On a lot of shows, the switch from caring about the school to hating it (and ultimately back to caring again) wouldn’t work. We’ve seen this transition before in season two’s “Mixology Certification,” which was a dark episode because it dismantled the group dynamic and showed us who the characters would be if they didn’t have each other. I imagine that the characters were back to that dark and lonely place before returning to Greendale, so it’s not surprising that their lives are falling apart without each other. So, if the only way to remain together as a group is to sue the school that brought them together in the first place, I can see why they decide to bring the lawsuit.

But in the end Jeff calls off the lawsuit after he sees a hologram of Pierce (which yes, randomly exists in the courtyard) that says not to give up on Greendale. I never thought I would miss Pierce, but it’s great to see him show up in this moment, especially since we get to see once again that Pierce cares about the school. The fact that he cares is the thing that’s most redeeming about his character and a good note to end on, if this is the last we see of Pierce.

Jeff’s change of heart for Greendale spurs a change of heart in the rest of the study group, and they all decide to re-enroll at Greendale while Jeff takes on a teaching job. In distancing itself from season four in chronology and tone, “Repilot” had to bring the group back together at Greendale in a convincing way, or it wouldn’t be the same “Community.” Jeff as a teacher is already a weird twist, so it’s nice that the rest of the study group will remain students — but as students who’ve had experience in the real world and burned out, just like Jeff did after leaving Greendale.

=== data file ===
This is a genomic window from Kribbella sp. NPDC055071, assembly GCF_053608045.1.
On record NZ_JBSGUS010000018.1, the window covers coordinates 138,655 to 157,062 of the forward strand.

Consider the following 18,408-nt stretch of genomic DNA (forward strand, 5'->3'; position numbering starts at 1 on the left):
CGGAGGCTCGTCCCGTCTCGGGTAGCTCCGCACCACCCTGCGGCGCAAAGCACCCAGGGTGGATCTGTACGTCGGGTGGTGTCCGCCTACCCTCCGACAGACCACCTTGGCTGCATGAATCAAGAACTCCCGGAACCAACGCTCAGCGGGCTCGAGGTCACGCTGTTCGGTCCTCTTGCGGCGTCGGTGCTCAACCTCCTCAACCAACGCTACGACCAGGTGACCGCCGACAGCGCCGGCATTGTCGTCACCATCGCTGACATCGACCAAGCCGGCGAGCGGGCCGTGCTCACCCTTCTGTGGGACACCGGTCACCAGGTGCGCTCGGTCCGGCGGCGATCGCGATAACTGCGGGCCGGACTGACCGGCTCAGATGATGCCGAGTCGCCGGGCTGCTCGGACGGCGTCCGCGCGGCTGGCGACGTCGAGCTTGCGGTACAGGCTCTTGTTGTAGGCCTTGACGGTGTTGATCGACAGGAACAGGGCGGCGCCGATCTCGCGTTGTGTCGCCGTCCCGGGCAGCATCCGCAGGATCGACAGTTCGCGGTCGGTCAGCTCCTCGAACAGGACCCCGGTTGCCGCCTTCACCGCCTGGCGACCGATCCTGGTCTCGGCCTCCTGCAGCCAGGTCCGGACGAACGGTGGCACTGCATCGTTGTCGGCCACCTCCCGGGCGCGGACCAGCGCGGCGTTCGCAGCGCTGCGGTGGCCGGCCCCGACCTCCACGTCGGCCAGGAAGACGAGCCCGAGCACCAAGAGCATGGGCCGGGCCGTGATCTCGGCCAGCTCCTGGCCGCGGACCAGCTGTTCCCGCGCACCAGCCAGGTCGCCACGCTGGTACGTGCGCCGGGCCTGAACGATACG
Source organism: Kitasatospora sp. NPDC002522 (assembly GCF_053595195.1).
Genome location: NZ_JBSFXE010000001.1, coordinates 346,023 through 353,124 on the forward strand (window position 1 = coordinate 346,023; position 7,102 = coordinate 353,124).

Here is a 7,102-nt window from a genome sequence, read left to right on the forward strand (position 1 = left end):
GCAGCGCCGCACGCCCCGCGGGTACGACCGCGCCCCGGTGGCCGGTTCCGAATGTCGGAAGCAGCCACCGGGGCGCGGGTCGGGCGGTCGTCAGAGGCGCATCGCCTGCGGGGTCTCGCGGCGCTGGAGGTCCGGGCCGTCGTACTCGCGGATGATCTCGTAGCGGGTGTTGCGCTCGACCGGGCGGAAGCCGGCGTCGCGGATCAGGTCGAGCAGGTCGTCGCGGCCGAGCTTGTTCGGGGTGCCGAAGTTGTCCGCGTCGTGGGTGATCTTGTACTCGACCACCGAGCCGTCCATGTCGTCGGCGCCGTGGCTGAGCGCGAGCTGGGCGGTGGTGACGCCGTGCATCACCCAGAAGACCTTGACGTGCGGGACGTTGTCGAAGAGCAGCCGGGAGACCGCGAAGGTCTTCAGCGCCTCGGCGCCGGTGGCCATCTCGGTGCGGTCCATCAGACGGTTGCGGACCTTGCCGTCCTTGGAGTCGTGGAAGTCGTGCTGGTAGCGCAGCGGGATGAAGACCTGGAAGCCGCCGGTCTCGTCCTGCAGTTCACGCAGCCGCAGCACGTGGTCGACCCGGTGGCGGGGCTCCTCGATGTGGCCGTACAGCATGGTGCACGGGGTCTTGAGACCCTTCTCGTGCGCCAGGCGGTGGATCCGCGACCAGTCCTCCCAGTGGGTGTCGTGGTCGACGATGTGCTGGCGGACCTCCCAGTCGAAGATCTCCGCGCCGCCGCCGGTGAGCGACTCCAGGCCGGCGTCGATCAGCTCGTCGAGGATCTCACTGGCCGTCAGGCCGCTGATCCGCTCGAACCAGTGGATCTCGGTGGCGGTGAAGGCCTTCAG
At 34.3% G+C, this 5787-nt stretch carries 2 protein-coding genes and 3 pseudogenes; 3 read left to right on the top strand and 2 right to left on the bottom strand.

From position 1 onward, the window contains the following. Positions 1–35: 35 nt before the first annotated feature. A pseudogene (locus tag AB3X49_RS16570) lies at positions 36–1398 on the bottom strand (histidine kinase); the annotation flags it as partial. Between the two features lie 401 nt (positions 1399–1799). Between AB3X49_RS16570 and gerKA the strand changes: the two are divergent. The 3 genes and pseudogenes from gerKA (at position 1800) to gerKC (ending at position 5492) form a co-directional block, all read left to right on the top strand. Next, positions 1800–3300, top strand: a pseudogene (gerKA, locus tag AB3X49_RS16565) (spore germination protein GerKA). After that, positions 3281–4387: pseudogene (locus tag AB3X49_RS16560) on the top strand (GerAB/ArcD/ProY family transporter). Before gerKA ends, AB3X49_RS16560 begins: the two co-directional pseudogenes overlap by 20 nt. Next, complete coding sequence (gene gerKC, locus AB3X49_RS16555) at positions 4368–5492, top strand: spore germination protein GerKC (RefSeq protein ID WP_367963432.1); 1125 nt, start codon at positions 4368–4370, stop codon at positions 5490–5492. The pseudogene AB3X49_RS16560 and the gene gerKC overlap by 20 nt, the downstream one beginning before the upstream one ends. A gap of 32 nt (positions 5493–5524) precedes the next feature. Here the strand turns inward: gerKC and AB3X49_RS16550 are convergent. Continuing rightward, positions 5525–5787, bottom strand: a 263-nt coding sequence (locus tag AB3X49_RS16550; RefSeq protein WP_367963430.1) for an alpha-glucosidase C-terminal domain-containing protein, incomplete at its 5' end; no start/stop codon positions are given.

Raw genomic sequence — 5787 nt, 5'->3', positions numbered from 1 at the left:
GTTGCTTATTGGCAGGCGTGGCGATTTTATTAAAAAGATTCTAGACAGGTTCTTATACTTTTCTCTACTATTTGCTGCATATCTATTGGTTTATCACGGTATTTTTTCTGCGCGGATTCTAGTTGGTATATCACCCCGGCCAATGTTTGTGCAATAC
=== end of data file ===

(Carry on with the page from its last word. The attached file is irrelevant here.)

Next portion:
“Introduction to Teaching,” the second episode of the night, takes the groundwork of the first episode (namely, everyone re-enrolling at Greendale and Jeff becoming a teacher) and shows us what a typical episode might look like with these new elements.

Jeff starts teaching “Fundamentals of Law,” but as he points out, he doesn’t have a degree in law and doesn’t know how to teach it. He learns that this is perfectly acceptable at Greendale when he bonds with Annie’s criminology professor, Professor Buzz Hickey (Jonathan Banks from “Breaking Bad”), with whom Jeff shares an office.

Of course, the fact that it’s not necessary at Greendale to know anything about a subject to teach it shouldn’t surprise any of the regular viewers who might remember earlier seasons when it was revealed that Spanish teacher Chang didn’t speak Spanish or when psychology professor Ian Duncan wound up teaching anthropology.

But what we don’t know is Hickey’s reveal of the secret teaching world of Greendale where the teachers party in the faculty lounge all night, force the students into fruitless group discussions and assign minuses to students they don’t like. The fact that the Greendale faculty often slacks off isn’t exactly new information, but it’s fun to see a side of Greendale we haven’t see before, particularly since Jeff likes this new side because Dean Pelton isn’t allowed to bother him there.